'Everyone pulled together': Suburbanites' memories of '67 blizzard tales of fun, fear
Suburbanites who weathered the region's record-breaking January 1967 snowstorm look back on sweet and somber memories.
• Alissa Frankel DePue was a 3-month-old orphan living at the Chicago Foundlings Home when her parents, Pearl and Howard Frankel, braved the 1967 blizzard to bring her home.
"I remain grateful," wrote the Palatine wife and mother of two sons. "They provided all I needed, which has held me in good stead to this day."
• When Diane Anderson's mother went into labor during the blizzard, a Hoffman Estates neighbor, Richie Labno, drove with her parents to St. Mary's Hospital in Chicago.
"When they finally got to the hospital, one of the nuns told my dad and Richie only one of them could stay for the birth," Anderson wrote in an email. "They looked at each other and said, with straight faces, they both had to be there because they didn't know who the father was. Of course, that was a joke."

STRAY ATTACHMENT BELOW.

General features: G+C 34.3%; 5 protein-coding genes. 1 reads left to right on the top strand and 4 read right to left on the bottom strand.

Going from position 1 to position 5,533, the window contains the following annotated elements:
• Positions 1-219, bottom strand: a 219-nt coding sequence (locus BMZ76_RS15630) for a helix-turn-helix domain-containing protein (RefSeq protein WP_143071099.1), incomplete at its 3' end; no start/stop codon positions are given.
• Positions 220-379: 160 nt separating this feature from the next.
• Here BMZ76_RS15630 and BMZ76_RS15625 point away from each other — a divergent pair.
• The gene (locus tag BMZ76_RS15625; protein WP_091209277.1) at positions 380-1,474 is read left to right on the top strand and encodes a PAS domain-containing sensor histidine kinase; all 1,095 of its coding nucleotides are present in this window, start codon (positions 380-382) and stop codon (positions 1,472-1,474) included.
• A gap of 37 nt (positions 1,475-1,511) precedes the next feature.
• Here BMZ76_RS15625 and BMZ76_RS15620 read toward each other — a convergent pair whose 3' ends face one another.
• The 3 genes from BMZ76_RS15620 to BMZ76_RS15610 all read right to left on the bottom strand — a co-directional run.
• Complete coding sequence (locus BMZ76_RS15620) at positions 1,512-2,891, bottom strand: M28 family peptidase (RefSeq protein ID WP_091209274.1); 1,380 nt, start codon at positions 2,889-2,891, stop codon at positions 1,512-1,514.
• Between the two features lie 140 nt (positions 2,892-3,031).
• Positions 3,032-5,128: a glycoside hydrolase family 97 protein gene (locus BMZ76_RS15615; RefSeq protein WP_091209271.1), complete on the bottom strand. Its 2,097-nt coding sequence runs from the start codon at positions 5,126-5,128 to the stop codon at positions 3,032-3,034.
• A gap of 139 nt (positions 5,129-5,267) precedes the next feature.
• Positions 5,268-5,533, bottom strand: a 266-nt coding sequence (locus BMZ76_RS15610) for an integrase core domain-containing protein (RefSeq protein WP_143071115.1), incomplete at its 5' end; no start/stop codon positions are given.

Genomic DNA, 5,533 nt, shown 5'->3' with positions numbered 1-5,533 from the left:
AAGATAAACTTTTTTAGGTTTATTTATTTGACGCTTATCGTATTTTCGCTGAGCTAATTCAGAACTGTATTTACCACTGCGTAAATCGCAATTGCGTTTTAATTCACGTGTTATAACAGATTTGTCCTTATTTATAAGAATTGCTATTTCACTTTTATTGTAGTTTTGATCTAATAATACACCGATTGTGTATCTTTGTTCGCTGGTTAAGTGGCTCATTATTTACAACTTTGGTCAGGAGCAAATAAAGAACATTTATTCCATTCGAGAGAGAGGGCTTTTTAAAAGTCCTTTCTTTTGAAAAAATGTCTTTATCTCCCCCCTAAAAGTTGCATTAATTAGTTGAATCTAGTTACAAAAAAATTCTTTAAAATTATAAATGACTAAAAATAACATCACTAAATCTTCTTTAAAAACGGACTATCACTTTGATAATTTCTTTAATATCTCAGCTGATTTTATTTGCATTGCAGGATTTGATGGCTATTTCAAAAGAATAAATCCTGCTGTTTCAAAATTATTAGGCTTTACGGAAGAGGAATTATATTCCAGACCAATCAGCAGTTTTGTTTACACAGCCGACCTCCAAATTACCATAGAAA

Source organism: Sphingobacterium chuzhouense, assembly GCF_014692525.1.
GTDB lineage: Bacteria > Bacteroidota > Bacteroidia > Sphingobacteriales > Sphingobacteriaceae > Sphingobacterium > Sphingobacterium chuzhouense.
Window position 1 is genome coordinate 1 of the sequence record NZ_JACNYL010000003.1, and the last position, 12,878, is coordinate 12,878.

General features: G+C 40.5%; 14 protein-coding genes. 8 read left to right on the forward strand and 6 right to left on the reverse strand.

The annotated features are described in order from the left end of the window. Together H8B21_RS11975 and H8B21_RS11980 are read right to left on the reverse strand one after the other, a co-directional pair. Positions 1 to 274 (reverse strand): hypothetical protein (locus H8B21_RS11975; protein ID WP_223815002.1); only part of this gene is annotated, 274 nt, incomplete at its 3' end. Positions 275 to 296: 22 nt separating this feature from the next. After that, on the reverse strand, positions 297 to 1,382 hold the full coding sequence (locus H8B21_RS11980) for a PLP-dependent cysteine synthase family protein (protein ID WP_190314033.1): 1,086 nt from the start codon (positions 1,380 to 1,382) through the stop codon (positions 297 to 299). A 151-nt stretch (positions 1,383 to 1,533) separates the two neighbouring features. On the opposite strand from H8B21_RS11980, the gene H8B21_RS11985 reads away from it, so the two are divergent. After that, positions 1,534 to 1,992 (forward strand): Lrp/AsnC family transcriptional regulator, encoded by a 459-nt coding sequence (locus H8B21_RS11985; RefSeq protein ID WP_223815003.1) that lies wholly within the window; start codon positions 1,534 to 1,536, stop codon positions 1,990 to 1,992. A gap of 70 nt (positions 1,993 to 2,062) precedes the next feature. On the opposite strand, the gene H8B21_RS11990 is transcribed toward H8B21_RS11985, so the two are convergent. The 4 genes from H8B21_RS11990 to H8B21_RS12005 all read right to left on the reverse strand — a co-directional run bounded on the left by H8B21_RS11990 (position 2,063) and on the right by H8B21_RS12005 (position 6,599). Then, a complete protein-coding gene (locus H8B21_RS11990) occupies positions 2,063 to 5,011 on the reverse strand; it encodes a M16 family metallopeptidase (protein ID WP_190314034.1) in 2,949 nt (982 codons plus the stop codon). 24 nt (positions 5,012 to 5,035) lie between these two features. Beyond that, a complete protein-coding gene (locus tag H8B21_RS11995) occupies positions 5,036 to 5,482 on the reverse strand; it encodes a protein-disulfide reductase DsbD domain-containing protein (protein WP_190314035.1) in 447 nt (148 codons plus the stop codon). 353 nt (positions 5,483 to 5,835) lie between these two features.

Her folks were so grateful, they named Richie and his wife Gloria godparents to her brother, Thomas Gizynski, born Jan. 29, 1967.
A shared experience
• When snow drifts prevented Lynn Seamann's family from leaving their Norridge home, a relative shoveled them out, passing the snow through the kitchen window to Seamann's father, who melted it in the sink.
The Pingree Grove resident shared in an email that the driver of a stranded milk truck gave milk and orange juice to Seamann's father and another man who distributed it to neighboring families.
• Some of Donna Wiora-Rizzo's most vivid memories from the 1967 blizzard have to do with the camaraderie her Morton Grove neighbors shared. While the dads shoveled and cleared snow off roofs, the kids built snowmen and had snowball fights that included parents.